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  Wednesday, October 23, 2019
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The editorial office of the newspaper “Izvestia” will arrange a festive reception here on Monday to mark the newspaper’s ninetieth anniversary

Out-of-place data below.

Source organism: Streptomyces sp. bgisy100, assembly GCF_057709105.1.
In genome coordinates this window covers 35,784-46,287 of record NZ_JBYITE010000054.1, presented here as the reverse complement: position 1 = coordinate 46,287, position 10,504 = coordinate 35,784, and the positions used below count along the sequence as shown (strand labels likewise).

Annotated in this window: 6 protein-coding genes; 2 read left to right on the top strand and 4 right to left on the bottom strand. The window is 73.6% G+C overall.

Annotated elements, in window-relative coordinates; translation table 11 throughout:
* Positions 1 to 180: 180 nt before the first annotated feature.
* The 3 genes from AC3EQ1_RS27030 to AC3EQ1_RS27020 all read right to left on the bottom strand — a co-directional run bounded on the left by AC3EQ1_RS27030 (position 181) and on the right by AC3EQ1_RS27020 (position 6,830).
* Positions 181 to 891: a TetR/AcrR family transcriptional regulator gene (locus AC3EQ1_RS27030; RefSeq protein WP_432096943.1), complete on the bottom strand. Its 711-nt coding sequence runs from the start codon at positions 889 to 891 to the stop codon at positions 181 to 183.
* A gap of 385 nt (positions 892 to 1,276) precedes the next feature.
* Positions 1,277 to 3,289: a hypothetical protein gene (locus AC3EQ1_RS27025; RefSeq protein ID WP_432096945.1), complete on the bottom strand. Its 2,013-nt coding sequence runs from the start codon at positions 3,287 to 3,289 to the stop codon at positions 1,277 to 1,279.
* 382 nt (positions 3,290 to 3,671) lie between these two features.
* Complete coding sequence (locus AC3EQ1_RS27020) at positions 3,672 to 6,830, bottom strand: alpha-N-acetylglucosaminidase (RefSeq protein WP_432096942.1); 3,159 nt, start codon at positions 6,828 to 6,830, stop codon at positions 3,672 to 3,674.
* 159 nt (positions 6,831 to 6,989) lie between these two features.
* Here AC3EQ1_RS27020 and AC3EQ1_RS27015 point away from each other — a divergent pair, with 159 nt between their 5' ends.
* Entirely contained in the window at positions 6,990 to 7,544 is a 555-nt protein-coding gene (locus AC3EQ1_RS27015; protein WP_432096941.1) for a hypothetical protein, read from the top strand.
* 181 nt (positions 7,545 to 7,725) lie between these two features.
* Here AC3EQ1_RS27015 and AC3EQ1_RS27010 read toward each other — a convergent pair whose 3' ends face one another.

The editorial office of the newspaper “Izvestia”, jointly with the publishing house, will arrange a festive reception here on Monday to mark the newspaper’s ninetieth anniversary. The reception will be held at Moscow’s “President Hotel’ and will be rounded off by the presentation of “Izvestnost” awards of honour. The newspaper’s editorial office instituted those awards in 2005 and since that time they are being awarded “to outstanding representatives of Russian culture, business, and politics.” The laureates include only those “whose names the newspaper is always glad to see on its pages and whose views are particularly important for the readership”. This year the awards were adjudged to writer Alexander Solzhenitsin, musician Vladimir Spivakov, film director Nikita Mikhalkov, Director of the Moscow Art Theatre named after Chekhov Oleg Tabakov, Russian Museum Director Vladimir Gusev, Director of the Moscow State Museum of Fine Arts named after Pushkin Irina Antonova, leader of the “Time Machine” Company Andrei Makarevich, Russian Human Rights Ombudsman Vladimir Lukin, and Olympic Championess Alina Kabayeva. They were all invited to the Monday reception. Due to several reasons, the “Izvestia” newspaper and the publishing house could not be merged into a single institution. The newspaper, as well as several other printed media, was closed when the 1991 August putsch broke out, and its staff instituted an independent edition on August 23 under the newspaper’s historical brand. The publishing house went over to a state owner. All the following years the two structures existed separately and had different owners. The editorial office belongs, as of 2006, to the largest “Gazprom-Media” information holding, and the publishing house – to the Procurement Department of the President of the Russian Federation. “Izvestia” Director-General Pyotr Godlevsky said that the newspaper and the publishing house were jointly marking this year’s jubilee, which began to be celebrated on March 13, and that this was extremely important for both sides. “We have decided to resume our contacts and to establish normal working relations. This will definitely benefit both sides,” Godlevsky noted, adding that “it is yet premature to speak of any juridical merger of the newspaper and the publishing house, since this is a lengthy and very difficult process”. The newspaper “Izvestia” was founded by the chief personalities of the 1917 February revolution in Russia and was immediately turned into the mouthpiece of the new authorities, based on the Petrograd Council of Workers and Soldiers Deputies. The editorial office moved to Moscow when Lenin’s government was transferred there in March 1918. It became an official printed medium of the Soviets of Working Deputies, differing from the party and trade union publications by its respect and attention to international problems. Members of the “Izvestia” staff of all generations take pride in the fact that they had displayed truly principled civilian journalistic spirit under the leadership of Editor-in-Chief Alexei Adzhubei during the five years of Khrushchov’s “thaw”. This period was marked by the emergence of such newspaper celebrities as Yegor Yakovlev, Melor Sturua, Vsevolod Ovchinnikov, Tatyana Tess, and many others.
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